Note: Before embarking on your journey, make sure to check the weather forecast. Otherwise, your view at the top might be obstructed by heavy mist or rain clouds.
The terrace fields of Mường Hoa Valley is often cited as one of the most breathtaking sights in Sa Pa. Located 14km away from the town，this valley is found in between two mountains parallel to the southeast of Sa Pa.
Apart from the alluring scenery, you can also visit the local villages and experience daily life at Mường Hoa Valley.
Along the path of Ham Rong Mountain，you can stroll along lush greenery and enigmatic stone carvings as you make your way to the top for a memorable view of Sa Pa.
The path along Cloud Yard is equally alluring. I recommend spending at least 2 hours here just to soak in the scenery. On a clear day, you can even see a gorgeous panoramic view of Sa Pa as well. The best time to visit is during spring, when the cherry, peach and plum blossoms are in full bloom.
The entry fee for Ham Rong Mountain is just a meagre 70,000 VND (RM12) for adults, and 20,000 VND (RM3.50) for children.
For a pleasant view of the famous Thac Bac Waterfall, you’ll need to climb a short distance of stairs to the viewing platform. Priced at 20,000 VND (RM3.50), it’s quite an affordable and worthwhile attraction.
Day 2: 2D1N Mountain Excursion
During my travels in Sapa, I engaged a local guide named Mao. Petite in stature but extremely kind and friendly, Mao welcomed us with open arms. When we got tired on the journey, she would find ways to cheer us up so that there was always a spring in our step.
Our package included a 2D1N excursion and a home stay at Mao’s place. According to each person’s individual physical condition, Mao recommended different routes to her village. Be warned though that during the colder seasons, the roads in Sa Pa turn muddy, so if you plan on doing some trekking, make sure you have adequate footwear.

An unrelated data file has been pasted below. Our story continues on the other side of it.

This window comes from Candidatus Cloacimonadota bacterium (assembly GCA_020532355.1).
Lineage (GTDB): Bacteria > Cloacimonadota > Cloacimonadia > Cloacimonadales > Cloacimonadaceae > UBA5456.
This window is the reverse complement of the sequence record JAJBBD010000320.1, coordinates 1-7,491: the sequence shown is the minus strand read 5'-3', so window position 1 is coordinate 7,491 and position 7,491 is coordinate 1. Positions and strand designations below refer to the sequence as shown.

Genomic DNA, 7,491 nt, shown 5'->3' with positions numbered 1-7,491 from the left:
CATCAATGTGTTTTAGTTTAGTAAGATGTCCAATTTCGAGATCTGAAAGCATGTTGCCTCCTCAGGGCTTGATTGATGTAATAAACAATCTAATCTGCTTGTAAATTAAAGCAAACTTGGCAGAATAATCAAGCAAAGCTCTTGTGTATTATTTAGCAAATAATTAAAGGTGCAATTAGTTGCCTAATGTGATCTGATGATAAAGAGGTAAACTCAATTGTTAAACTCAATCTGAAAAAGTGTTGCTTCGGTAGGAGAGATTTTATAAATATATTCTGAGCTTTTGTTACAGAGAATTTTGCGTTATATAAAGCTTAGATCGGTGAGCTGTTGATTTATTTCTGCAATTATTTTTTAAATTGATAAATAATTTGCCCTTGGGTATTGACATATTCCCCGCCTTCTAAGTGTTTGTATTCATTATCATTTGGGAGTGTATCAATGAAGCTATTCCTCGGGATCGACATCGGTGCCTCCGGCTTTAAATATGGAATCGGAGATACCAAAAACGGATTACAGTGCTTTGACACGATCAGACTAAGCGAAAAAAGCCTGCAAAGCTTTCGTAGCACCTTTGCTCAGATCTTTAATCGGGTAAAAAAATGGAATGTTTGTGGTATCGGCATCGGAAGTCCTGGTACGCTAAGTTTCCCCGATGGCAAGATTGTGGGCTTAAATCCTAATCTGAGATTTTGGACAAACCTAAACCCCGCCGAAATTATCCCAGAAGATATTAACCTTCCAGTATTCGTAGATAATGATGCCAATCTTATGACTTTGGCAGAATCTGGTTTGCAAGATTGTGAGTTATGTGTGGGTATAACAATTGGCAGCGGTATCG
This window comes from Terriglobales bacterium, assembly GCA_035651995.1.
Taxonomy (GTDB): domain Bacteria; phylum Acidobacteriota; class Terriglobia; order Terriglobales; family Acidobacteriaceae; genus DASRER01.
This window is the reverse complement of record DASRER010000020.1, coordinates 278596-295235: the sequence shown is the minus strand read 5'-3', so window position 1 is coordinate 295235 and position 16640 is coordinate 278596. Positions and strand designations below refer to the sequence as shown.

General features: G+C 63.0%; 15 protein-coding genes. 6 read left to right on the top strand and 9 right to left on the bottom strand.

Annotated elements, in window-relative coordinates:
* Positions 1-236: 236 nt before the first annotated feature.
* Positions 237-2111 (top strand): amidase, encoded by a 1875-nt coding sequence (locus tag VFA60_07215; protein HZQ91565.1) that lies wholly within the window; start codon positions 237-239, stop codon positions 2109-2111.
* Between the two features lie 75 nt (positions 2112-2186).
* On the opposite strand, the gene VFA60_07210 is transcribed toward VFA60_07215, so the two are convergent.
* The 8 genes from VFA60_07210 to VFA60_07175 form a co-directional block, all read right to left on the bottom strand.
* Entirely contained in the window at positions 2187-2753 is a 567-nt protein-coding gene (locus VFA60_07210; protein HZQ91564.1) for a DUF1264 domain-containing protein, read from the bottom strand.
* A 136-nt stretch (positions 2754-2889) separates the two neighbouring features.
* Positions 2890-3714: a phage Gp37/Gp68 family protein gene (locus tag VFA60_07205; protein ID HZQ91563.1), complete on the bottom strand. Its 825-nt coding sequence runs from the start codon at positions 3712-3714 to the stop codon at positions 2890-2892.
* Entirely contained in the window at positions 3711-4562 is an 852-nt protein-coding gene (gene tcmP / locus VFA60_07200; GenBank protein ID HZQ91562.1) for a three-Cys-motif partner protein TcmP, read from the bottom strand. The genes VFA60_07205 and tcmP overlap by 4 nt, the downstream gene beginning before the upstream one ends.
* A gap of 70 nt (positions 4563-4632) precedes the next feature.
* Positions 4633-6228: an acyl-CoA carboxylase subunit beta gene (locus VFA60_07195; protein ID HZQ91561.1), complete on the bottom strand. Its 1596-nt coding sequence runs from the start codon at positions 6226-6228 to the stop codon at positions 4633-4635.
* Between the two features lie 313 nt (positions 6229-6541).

As you traverse the mountain terrain, fields and streams, you’ll meet various locals along the way. After lunch, you will continue on your journey and by the time you arrive at Mao’s village, you would have completed a 10-12km trek!
Arriving at Mao’s village, you have the option of helping her prepare dinner for her family. Along the way, you can pick up some skills and learn how to cook some of the local dishes.
After dinner, you can mingle and socialise with other travellers from different countries and listen to Mao as she shares her life stories. You can also indulge in some “Happy Water”. Nope, it’s not some magic potion, it’s a local rice wine made in the village. Let the good times roll as you savour the exquisite flavours.
Day Three：Continuing the Excursion + Return to Hanoi
After a hearty breakfast, Mao brought us on a sightseeing tour of the local sights. Take the time to admire some pristine waterfalls and learn about the farming process from the local farmers.
You’ll pass by plenty of paddy fields, giving you a chance to watch as the farmers plough the fields with their oxen.
On the way, you will no doubt bump into locals peddling their wares, generally consisting of local handicraft and trinkets. While it’s nice to have a look, some of the merchants here can be quite imposing and pushy, so do take note of that.
After having lunch at the town centre of Sa Pa, it’s time to head back to Hanoi. Regardless of which mode of transport (train or bus) you choose, you should arrive by 8 p.m. in Hanoi.
To avoid any potential communication breakdowns, I do advise that you look up and plan your travels in Sa Pa beforehand. Hopefully, this 3D2N itinerary gives you a good idea on where to start!
Being able to bask in and enjoy the embrace of nature is one of life’s most memorable experiences. So, don’t miss out on the lush greenery, lovely mountain air and famous terrace fields of Sa Pa!
Translated from: 三天两夜：越南沙坝行程